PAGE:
So what does this have to do with fighting super villains and saving the world you ask?


One of my main struggles with Bipolar II Disorder is managing stressful situations, especially as it pertains to anger management and all of the emotional distress that occurs during manic episodes.


This brings me to Bruce Banner and The Hulk.


For those not familiar with comic books, Bruce Banner is a brilliant scientist, who, during the testing of a gamma radiation weapon for the military, sacrificed himself to save a young man who was idly standing near the test site, by pushing him to safety before the gamma blast goes off, thereby  absorbing the radiation,  unlocking and unleashing his alter ego, the Hulk.

Image result for bruce banner saving rick jones


Banner is the representation of repressed emotion, a man who is terrified of the monster that lurks within.


Hulk is the manifestation of pure, unadulterated rage; he is a product of the release of anger – raw, powerful, increasing exponentially as his anger keeps growing.


After I watched The Avengers in 2012, a running joke began and spread among my family, friends, and colleagues; Marvel had put me on the big screen.


Image result for hulk smash

How most people tend to see me. SEBAAAAAA SMAAAAAAAASH!!!!


I took that joke and turned it into a healthy coping mechanism.


I finally found a way to identify my anger, acknowledge it, and thereby separating it from who I really am, giving me the necessary tools to finally learn more about myself, my condition, how to find better, more productive, healthier ways to manage my emotions – by giving them a name, by creating a narrative of who I am when I am Hulk, I was finally able to acknowledge the problem, be mindful of situations, my reactions, my body language, choose the proper course of action, and then with all of the pertinent information gathered, ACT accordingly. (Pun fully intended)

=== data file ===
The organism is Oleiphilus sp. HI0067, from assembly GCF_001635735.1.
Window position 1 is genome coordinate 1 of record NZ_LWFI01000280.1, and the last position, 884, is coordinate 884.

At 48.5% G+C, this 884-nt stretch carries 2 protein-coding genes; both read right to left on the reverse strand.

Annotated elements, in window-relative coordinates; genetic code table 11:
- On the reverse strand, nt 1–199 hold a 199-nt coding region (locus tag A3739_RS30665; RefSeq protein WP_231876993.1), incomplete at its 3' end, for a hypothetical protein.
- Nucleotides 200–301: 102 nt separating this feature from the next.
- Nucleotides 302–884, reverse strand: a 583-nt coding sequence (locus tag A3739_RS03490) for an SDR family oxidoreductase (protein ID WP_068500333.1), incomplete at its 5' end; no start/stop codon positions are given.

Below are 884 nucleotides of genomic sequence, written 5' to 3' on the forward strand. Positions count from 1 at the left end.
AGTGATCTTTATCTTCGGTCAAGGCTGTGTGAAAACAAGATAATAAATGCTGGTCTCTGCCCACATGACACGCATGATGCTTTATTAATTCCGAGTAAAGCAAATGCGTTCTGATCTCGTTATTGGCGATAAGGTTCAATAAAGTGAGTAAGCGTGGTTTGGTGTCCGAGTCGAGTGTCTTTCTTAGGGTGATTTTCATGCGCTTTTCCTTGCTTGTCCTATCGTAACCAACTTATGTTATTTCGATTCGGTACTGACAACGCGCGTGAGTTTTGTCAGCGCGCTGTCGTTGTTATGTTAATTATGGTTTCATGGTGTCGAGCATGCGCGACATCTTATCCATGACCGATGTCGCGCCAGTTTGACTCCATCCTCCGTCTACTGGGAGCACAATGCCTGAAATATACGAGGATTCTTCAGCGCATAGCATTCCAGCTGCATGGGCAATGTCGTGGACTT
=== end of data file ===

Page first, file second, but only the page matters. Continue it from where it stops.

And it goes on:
I am writing this right now, crying, because even though Hulk is ever present, ever watching, ever waiting to strike, I now know he is there, and I know who he is; I feel him, I contain him. Hulk is a part of me, and I accept it, I acknowledge it, and when He comes out to wreak havoc, even though I feel guilt over whatever destruction He unleashed around me, I am not consumed by it.

That makes tears of joy stream down my cheeks because that is a breakthrough I will always be proud of.

I learned to separate Hulk from Sebastian*, and in the process shining new light into aspects of myself that I can now work on and improve.

*FYI, my real name is not Sebastian. I didn’t know it back then, but many years ago I had used narrative therapy to create the Sebastian persona, but that is another narrative tale for another day. Just go with it. 


I am not a super hero; in fact, I am far from it – but not all heroes wear capes, as they say these days.


Sometimes being the hero is acknowledging that you are, in fact, not a hero; by accepting your limitations, and working on becoming a better person, you are displaying the same courage and fortitude that comic books put on display – the sheer force of will, the motivation to make the world a better place for yourself, and for those around you.


We are all heroes in our stories; the key is to write stories that heal and save the world.


One comic book at a time.